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The Christian presence in Jerusalem has always been diverse and cosmopolitan, encompassing numerous churches representative of ecclesiastical traditions older than many nation states and ethnic groups. Indeed, the city's various Christian communities are administered by three Patriarchs, five Catholic patriarchal vicars, four archbishops and two Protestant bishops. From the end of the Crusader period onwards, these communities have come under the rule of numerous political entities, from the Ottoman Empire through to the British Mandatory Administration and the modern states of Jordan and Israel. The complex interaction of religion and politics, and the involvement of Christians in politics, has been a constant theme in the religious culture of Jerusalem. The essays collected here provide a comprehensive historical, religious and political survey of the Christian communities of modern Jerusalem. Individual essays deal with topics ranging from church-state relations to women missionaries and various expressions of Eastern and Western Christian presence and, taken as a whole, offer a fascinating overview of Christianity in the Holy Land at the beginning of a new century.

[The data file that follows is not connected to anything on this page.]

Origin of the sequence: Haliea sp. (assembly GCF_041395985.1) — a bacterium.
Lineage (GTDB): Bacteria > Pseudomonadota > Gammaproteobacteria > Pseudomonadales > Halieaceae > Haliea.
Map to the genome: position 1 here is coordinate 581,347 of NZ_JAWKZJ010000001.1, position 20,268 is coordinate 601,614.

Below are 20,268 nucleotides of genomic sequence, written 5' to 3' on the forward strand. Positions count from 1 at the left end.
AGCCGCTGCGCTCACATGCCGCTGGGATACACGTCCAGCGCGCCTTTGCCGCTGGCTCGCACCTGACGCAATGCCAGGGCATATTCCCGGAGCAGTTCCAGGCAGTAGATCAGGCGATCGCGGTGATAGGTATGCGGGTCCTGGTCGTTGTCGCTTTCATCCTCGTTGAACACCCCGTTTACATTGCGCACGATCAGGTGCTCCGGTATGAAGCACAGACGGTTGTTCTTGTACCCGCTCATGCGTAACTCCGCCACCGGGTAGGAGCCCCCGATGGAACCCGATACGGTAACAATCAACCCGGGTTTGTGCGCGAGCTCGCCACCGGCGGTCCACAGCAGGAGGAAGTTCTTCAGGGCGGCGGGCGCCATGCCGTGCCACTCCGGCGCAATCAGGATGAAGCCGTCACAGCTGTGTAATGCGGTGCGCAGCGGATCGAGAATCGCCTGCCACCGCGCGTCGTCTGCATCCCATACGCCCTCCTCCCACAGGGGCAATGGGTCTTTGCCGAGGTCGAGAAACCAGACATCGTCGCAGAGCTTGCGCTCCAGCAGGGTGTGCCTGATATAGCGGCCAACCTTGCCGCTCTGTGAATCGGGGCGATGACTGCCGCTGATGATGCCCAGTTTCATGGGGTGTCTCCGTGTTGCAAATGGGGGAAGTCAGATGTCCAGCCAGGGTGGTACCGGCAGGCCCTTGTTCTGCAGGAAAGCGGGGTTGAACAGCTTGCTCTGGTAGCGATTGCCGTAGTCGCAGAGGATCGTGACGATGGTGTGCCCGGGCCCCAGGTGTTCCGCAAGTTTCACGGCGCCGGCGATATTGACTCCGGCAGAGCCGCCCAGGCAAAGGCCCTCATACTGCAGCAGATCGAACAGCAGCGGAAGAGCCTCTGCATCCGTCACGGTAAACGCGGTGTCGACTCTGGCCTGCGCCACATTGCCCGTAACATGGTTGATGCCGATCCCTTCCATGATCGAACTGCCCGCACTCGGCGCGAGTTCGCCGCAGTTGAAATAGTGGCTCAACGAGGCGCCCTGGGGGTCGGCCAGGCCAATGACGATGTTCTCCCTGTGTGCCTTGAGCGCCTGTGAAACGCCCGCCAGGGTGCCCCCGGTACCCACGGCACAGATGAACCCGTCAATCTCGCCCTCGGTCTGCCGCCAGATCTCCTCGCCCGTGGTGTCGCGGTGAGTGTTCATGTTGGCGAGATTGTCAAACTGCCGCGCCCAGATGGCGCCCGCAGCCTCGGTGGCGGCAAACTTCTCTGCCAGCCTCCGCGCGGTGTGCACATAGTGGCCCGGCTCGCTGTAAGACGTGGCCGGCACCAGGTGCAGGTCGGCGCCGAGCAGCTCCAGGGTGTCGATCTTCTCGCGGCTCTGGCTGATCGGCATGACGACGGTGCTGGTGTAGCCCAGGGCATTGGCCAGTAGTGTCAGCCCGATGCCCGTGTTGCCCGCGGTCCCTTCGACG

|Publication date:||9th April 2003|
|Publisher:||University of Wales Press|
Anthony O'Mahony is Director of Research at the Centre for Christianity and Interreligious Dialogue, Heythrop College, University of London.More About Anthony O'Mahony